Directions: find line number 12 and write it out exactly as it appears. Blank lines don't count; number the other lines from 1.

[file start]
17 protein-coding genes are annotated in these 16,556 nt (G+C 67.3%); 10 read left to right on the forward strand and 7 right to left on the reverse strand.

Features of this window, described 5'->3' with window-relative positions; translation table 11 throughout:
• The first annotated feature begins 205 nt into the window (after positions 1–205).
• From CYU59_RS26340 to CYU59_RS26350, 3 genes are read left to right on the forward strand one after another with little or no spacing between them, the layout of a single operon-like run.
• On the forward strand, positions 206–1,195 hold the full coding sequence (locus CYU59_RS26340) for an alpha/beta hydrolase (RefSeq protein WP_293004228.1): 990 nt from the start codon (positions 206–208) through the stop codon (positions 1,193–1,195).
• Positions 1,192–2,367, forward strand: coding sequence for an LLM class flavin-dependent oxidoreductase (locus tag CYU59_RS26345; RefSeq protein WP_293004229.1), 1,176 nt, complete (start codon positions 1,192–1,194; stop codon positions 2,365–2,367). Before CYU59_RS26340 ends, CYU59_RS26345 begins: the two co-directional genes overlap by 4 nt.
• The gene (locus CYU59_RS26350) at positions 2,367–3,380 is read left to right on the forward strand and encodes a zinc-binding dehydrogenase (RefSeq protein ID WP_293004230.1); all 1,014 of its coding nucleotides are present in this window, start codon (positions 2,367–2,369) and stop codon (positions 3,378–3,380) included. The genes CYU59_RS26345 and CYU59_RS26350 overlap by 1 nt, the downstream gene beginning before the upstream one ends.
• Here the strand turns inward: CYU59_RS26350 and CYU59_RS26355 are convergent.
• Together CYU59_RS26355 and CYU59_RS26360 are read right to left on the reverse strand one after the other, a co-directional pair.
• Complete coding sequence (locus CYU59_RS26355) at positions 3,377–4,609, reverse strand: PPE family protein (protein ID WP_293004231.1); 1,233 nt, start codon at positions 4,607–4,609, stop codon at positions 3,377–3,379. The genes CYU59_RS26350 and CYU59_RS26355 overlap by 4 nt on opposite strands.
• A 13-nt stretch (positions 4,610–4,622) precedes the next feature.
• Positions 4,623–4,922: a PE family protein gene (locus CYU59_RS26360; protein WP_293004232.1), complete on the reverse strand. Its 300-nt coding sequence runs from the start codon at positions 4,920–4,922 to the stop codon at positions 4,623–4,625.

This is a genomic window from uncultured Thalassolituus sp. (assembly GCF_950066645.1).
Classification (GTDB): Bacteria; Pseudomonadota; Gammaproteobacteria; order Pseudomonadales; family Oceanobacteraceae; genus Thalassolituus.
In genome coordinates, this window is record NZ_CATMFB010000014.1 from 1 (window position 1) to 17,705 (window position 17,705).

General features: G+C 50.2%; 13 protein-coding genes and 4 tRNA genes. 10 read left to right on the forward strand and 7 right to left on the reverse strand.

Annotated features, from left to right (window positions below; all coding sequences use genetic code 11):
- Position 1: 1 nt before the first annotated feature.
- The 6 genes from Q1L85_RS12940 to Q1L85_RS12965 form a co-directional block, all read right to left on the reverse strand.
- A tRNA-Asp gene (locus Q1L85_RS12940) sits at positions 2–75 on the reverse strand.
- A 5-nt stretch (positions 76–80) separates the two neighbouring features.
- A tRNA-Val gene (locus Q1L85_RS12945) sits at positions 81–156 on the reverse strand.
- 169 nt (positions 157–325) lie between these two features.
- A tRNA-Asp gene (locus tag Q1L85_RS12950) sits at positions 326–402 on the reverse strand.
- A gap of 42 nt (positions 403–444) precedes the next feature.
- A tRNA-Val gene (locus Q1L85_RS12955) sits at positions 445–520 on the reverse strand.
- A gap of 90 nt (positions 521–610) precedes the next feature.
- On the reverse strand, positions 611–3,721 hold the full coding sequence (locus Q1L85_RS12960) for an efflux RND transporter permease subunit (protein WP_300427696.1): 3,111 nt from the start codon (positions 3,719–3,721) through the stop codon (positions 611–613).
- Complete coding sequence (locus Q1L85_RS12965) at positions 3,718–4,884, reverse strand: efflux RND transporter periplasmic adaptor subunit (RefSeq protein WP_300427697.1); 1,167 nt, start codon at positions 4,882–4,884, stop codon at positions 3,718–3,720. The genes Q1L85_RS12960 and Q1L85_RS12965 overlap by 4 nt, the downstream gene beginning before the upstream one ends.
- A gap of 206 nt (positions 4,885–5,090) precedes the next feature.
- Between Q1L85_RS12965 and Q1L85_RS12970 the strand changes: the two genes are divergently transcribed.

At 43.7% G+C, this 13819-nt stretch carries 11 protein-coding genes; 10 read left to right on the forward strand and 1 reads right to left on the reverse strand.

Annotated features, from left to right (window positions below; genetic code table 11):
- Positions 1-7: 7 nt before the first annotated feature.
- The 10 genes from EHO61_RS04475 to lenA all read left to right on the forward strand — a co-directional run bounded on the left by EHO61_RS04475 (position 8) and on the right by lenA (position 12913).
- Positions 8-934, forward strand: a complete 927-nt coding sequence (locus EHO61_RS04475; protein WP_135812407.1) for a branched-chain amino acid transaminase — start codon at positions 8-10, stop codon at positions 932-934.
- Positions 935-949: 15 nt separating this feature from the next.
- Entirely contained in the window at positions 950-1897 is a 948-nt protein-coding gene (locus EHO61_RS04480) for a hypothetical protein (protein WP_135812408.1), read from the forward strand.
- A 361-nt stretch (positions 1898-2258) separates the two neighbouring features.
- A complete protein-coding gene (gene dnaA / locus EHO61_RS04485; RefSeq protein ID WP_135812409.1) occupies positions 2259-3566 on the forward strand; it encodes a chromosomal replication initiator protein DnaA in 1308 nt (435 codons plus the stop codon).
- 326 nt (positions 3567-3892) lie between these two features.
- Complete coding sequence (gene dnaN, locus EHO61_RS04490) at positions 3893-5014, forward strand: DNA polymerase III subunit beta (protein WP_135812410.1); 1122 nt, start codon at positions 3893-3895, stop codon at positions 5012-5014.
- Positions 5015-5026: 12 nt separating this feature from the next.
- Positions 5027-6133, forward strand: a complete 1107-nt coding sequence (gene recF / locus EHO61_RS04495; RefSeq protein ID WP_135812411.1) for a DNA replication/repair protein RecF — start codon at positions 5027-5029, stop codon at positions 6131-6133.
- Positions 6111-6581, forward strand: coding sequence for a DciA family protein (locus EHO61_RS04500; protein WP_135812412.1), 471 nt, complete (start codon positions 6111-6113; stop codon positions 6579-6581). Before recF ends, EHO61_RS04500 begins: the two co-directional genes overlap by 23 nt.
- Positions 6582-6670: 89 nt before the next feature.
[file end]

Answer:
• Positions 4,623–4,922: a PE family protein gene (locus CYU59_RS26360; protein WP_293004232.1), complete on the reverse strand. Its 300-nt coding sequence runs from the start codon at positions 4,920–4,922 to the stop codon at positions 4,623–4,625.